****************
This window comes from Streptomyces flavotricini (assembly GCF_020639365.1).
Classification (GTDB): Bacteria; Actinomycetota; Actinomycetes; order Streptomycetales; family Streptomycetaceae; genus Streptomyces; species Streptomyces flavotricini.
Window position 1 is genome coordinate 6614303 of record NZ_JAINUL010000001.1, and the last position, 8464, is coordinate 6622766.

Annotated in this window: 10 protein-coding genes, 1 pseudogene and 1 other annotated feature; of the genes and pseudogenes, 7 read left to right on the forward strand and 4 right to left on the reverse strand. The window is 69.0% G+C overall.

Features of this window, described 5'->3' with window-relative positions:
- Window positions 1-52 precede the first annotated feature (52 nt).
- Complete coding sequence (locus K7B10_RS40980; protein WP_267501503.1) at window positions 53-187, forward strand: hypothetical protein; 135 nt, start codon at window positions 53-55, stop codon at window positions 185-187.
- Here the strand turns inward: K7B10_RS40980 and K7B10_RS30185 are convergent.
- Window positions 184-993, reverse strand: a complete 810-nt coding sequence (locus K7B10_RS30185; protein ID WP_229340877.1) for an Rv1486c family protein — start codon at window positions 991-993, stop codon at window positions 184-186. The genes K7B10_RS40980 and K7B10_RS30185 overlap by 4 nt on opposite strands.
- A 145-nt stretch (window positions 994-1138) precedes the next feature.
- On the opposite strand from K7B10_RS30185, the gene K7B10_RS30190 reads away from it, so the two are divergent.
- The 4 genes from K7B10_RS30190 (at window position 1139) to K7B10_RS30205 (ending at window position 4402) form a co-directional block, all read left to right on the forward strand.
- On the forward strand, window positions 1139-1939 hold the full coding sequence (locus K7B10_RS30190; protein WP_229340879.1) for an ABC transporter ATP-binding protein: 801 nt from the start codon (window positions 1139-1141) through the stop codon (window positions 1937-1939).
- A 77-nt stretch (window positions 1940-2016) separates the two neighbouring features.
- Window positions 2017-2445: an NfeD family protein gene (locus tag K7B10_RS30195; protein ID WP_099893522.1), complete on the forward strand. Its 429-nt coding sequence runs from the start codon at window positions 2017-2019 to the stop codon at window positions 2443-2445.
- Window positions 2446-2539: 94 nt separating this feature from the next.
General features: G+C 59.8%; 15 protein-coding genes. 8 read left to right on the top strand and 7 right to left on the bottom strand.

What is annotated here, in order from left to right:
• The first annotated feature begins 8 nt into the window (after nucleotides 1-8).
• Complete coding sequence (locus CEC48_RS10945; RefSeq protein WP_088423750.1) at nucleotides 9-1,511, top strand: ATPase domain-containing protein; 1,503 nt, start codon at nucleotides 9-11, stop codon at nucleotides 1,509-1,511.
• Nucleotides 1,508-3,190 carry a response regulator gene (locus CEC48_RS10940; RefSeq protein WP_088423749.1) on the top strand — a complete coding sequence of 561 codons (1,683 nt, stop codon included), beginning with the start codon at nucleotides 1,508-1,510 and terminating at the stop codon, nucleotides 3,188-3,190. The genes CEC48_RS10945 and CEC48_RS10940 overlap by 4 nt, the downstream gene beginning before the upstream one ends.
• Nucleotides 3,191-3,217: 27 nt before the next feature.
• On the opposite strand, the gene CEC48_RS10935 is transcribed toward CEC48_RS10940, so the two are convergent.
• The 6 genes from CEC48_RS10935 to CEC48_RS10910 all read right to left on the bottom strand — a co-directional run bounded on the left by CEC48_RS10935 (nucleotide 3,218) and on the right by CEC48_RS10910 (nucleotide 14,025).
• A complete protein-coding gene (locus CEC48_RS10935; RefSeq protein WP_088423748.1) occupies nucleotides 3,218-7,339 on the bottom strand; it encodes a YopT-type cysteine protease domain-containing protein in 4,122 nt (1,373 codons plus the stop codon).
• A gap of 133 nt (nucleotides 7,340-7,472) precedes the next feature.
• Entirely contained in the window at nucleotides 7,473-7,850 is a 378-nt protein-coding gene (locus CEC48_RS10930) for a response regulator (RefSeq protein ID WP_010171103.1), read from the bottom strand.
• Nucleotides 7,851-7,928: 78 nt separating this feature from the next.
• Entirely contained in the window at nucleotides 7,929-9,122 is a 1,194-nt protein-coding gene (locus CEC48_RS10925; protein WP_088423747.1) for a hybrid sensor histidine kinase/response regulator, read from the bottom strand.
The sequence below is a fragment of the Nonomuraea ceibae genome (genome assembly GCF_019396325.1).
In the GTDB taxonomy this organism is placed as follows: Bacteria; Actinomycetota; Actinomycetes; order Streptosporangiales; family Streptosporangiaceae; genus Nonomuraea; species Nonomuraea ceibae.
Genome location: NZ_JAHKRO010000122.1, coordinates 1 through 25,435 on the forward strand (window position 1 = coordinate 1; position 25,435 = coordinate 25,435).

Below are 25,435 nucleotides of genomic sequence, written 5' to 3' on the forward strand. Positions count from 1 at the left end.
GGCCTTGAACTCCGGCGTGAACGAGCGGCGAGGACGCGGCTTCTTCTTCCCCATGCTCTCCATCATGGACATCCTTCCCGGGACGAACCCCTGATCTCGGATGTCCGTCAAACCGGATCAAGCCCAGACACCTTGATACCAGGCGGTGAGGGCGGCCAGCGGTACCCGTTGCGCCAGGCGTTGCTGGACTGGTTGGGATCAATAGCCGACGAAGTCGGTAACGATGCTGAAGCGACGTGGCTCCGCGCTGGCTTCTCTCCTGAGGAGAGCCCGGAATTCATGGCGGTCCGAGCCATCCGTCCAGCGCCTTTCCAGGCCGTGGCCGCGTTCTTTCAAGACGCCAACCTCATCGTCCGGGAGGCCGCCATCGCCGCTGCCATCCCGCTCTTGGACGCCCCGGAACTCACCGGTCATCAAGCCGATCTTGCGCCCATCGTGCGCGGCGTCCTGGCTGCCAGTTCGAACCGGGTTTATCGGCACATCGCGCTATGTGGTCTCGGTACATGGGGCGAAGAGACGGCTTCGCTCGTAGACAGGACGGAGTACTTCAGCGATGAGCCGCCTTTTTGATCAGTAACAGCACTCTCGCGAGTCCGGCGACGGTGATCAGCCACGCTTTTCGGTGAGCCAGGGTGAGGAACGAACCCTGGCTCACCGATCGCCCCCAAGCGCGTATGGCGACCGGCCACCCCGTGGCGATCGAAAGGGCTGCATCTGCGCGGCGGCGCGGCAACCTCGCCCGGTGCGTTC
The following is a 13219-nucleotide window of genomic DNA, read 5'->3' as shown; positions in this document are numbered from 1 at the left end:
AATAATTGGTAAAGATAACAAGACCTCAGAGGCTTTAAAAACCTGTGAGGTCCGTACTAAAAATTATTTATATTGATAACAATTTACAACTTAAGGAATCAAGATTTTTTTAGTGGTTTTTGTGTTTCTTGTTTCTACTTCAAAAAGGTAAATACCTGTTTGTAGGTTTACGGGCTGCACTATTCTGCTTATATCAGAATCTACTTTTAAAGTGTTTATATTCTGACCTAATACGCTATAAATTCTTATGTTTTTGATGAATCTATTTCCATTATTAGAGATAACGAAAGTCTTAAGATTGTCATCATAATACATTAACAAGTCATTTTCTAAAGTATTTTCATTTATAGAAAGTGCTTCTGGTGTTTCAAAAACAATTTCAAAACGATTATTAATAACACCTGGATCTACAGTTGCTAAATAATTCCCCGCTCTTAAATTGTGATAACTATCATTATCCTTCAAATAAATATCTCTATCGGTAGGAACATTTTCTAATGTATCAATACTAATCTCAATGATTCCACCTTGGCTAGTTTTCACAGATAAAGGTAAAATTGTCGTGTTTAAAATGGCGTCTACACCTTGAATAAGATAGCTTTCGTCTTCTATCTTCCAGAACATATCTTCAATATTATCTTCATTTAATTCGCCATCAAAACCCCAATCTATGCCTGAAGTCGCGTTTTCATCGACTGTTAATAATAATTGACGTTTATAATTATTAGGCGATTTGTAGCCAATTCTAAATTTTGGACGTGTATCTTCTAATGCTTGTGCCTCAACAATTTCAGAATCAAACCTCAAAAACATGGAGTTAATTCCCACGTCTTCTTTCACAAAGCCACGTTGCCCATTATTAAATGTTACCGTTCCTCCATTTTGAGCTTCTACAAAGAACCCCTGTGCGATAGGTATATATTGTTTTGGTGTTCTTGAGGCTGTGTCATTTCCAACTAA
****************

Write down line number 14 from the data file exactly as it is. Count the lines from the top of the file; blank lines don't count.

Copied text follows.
- A 77-nt stretch (window positions 1940-2016) separates the two neighbouring features.